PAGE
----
Cancer treatment has experienced a revolution in recent years. Fueled by the advent of new technologies and advances in science, we have seen government, academia, and industry invest significant resources into developing innovative medicines and technologies to fight cancer. In the last decade alone, science has managed to harness the power of the body’s own immune system to attack and destroy cancer cells with immunotherapies—we’ve even discovered technology to extract a patient’s own T cells, re-engineer them in a lab to directly target cancer, and then re-inject them into the patient’s body as supercharged, cancer-fighting T cells called CAR T cells.
Thankfully, these novel treatment options have dramatically improved the prognosis and survival rates for patients with cancer. In 1970, only about 50% of those diagnosed with cancer would be alive 5 years later. Currently, 69% of survivors are alive >5 years after diagnosis and almost 50% are alive at 10+ years. Oncology is a dedicated focus area for the 10 largest pharmaceutical companies in the world with an estimated 1,700 clinical compounds in development.
Beyond improvement in outcomes, the development of new treatment options has also shifted the way in which cancer treatment is delivered. No longer are patients required to go to a specialized cancer center or academic institution to seek these new, life-saving treatments—most treatment options are widely available. More than 50% of patients are currently treated in community settings, close to the patient’s home, family, and support networks.
This shift to more community-based care, requires a similar change in how we define and approach this key care segment. While KOLs and those practicing at large research centers are likely aware of the latest treatment advances, this information may take longer to reach community practices. In addition, with global oncology therapeutic sales estimated to reach $250 billion by 2024—plus the influx of new technologies and treatments—the market has become more and more crowded. Even extremely rare and difficult-to-treat cancers have multiple treatment options advancing through clinical trials. So not only do we have to think differently about how we reach the broadest possible audience, but how to differentiate our products more effectively in the face of continuous new drug approvals?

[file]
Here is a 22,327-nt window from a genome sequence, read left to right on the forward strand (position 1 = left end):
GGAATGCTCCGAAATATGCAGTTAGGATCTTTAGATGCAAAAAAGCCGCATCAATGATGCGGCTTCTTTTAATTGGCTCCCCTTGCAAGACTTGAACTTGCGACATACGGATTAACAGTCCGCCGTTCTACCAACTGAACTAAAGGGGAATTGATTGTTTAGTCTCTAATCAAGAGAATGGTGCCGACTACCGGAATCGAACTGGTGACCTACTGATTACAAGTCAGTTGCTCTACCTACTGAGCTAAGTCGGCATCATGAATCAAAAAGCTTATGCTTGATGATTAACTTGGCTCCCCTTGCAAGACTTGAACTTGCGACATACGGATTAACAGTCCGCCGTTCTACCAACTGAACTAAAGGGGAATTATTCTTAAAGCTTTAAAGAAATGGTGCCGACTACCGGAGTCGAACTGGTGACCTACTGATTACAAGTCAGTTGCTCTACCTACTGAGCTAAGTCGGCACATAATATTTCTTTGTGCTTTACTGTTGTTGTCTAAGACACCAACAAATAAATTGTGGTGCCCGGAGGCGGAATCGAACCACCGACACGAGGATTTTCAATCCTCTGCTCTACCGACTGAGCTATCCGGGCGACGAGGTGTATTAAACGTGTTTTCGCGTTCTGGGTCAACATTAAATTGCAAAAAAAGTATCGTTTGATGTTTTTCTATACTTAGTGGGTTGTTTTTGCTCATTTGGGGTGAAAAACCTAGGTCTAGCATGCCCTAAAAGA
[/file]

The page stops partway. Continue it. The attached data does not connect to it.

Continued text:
What do we know about community oncologists?
According to ASCO, about 40% of the more than 2,300 US oncology practices are physician-owned, community-based practices. Most of them are small, with 1-5 oncologists in the group. They report being overburdened by payer requirements, increased competition, and day-to-day operational demands, leaving them little time to stay abreast of advancements. As a result, it is unlikely that FDA approval of a new treatment option will equate to timely brand awareness without investment in targeted promotional activities. It is critical to make use of channels and media programs that offer guaranteed impressions and also to consider awareness as an important measure of success vs solely measuring adoption.
Where do community oncologists go for information?
Community oncologists might not be at ASCO or large professional society meetings every year due to the demands of running their own practice. While presence at these meetings is, of course, important, smaller, regional-based congress activities or satellite conferences with a more limited industry presence should also be considered. You might not need a fancy booth installation at these congresses, but a rep with a trifold can effectively penetrate the local/regional network.
Traditional dinner and speaker programs are becoming more antiquated, but that doesn’t mean that community oncologists don’t want to hear from their peers and experts in the field. Consider on-demand and digital expert content with KOLs. Creating a video or podcast series is a more impactful form of peer-to-peer education—repurposing this content through multiple channels extends the impact and life of the investment.
What is BGB doing differently?
While our client-partners are constantly seeking new “big ideas,” we are always challenging ourselves to first understand the core audience and what drives them—what are their unique barriers, concerns, and needs that we can meet as a way of improving our clients’ sales and performance. At BGB, we recognize that oncology treatment dynamics are different than they were 10, even 5 years ago and the way in which the audience consumes information has evolved. We’re staying abreast of the latest trends and leveraging a data-driven approach to optimizing our engagement for the community oncologist. By creating solutions that recognize and incorporate the day-to-day concerns of the practicing community oncologist, we can help drive market penetration.